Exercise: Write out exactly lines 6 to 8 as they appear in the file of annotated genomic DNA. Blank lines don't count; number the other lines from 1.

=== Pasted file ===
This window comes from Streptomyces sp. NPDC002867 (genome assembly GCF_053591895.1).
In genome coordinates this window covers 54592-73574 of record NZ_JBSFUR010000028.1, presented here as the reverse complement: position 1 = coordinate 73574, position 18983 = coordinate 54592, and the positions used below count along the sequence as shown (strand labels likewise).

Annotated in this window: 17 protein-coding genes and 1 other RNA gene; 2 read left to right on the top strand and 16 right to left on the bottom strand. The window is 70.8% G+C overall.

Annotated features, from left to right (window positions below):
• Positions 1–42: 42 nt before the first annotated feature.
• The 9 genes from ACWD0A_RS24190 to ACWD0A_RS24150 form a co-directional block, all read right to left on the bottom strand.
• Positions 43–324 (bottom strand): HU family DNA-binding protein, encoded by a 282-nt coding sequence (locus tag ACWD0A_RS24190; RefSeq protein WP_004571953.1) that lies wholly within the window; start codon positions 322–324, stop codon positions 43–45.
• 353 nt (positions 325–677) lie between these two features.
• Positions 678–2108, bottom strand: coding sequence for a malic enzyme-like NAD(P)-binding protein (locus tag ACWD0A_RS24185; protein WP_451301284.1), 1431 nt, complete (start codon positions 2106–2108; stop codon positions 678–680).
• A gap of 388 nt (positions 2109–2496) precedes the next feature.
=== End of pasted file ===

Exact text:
• The 9 genes from ACWD0A_RS24190 to ACWD0A_RS24150 form a co-directional block, all read right to left on the bottom strand.
• Positions 43–324 (bottom strand): HU family DNA-binding protein, encoded by a 282-nt coding sequence (locus tag ACWD0A_RS24190; RefSeq protein WP_004571953.1) that lies wholly within the window; start codon positions 322–324, stop codon positions 43–45.
• 353 nt (positions 325–677) lie between these two features.